Another noted highly significant correlation was found between lower platelet count and diabetes with a P-value of about 0.000. This may be because of various factors such as high production and turnover rate in T2DM with diminished mean platelet survival [19].

This goes with Kshirsagar et al. [19] who reported decreased platelet count in diabetic compared to non-diabetic patients but was not statistically significant (P = 0.08), as well as with Buch et al. [5] and Hekimsoy et al. [12].

We also found relatively lower serum albumin levels in the diabetic compared to the non-diabetic group with a P-value of 0.000. This agrees with Riaz et al. [27] who found that serum albumin for diabetic individuals was lower than control subjects which was statistically significant correlation (P < 0.05). Mostly due to the fact that patients with T2DM with long duration and/or poor control may develop diabetic nephropathy where they lose albumin in urine.

Conclusion

Lower serum adiponectin level is a predictor of NAFLD. Low serum adiponectin level should be considered as a potential non-classical biomarker of metabolic complications in patients with NAFLD, although liver biopsy still remains the gold standard for the diagnosis of NAFLD and the staging of fibrosis and FibroScan appears to be an acceptable non-invasive tool for the assessment of fibrosis in NAFLD patients. We found a highly significant negative correlation between adiponectin and DM, hypertension, and obesity. Yet, serum adiponectin measurement could be of value in detecting patients with more advanced fibrosis among all patients with NAFLD. It is especially useful in excluding patients with advanced fibrosis. Its diagnostic accuracy is excellent and is better than other non-invasive predictors.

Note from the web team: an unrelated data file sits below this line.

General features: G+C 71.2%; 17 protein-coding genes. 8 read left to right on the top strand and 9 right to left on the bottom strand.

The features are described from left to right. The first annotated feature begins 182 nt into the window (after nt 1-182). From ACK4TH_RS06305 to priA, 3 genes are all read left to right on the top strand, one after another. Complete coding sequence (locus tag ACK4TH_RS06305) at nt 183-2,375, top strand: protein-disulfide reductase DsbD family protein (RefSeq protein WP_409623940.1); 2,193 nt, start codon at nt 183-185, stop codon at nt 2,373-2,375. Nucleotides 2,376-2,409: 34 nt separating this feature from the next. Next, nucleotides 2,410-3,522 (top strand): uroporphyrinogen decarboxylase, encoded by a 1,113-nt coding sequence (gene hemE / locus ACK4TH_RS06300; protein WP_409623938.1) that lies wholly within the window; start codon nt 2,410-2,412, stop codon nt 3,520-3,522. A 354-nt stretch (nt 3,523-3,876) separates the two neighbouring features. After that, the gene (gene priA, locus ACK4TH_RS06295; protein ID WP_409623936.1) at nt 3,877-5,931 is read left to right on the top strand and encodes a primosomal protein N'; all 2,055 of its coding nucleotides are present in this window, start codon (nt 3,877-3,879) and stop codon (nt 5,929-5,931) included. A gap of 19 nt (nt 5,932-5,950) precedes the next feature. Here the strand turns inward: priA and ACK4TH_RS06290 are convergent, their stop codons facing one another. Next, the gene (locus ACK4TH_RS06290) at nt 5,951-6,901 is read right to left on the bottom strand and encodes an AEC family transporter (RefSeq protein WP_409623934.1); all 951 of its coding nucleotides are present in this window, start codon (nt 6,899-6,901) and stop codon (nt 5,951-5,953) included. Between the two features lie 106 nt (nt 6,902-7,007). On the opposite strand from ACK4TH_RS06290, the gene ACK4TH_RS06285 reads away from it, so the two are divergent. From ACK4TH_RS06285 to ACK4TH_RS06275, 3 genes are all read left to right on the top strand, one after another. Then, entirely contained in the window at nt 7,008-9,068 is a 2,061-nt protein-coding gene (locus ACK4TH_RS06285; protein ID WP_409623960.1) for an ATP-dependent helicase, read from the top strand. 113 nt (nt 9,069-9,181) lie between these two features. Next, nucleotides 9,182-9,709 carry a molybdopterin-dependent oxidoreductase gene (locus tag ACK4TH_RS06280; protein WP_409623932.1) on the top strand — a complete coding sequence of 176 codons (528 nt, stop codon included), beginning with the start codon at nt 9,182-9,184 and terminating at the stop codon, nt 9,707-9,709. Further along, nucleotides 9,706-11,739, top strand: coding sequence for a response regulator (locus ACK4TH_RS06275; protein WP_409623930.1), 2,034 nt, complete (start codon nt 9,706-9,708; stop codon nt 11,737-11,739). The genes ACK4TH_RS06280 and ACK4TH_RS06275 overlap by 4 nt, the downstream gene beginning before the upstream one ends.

Availability of data and materials

The datasets used and analyzed during the current study are available from the corresponding author upon reasonable request.

Abbreviations

NAFLD:

Non-alcoholic liver disease

AST:

Aspartate aminotransferase

ALT:

Alanine aminotransferase

BMI:

Body mass index

NFα:

Nuclear factor α

TGFβ:

Transforming growth factor β

PAI-1:

Plasminogen activator inhibitor-1

HSCs:

Hepatic stellate cells

AMPK:

Adenosine monophosphate-activated protein kinase

α-SMA:

Alpha-smooth muscle actin

SBP:

Systolic blood pressure

DBP:

Diastolic blood pressure

CBC:

Complete blood count

HBsAg:

Hepatitis B surface antigen

HCV-Ab:

Hepatitis C virus antibody

HbA1C:

Glycosylated hemoglobin

INR: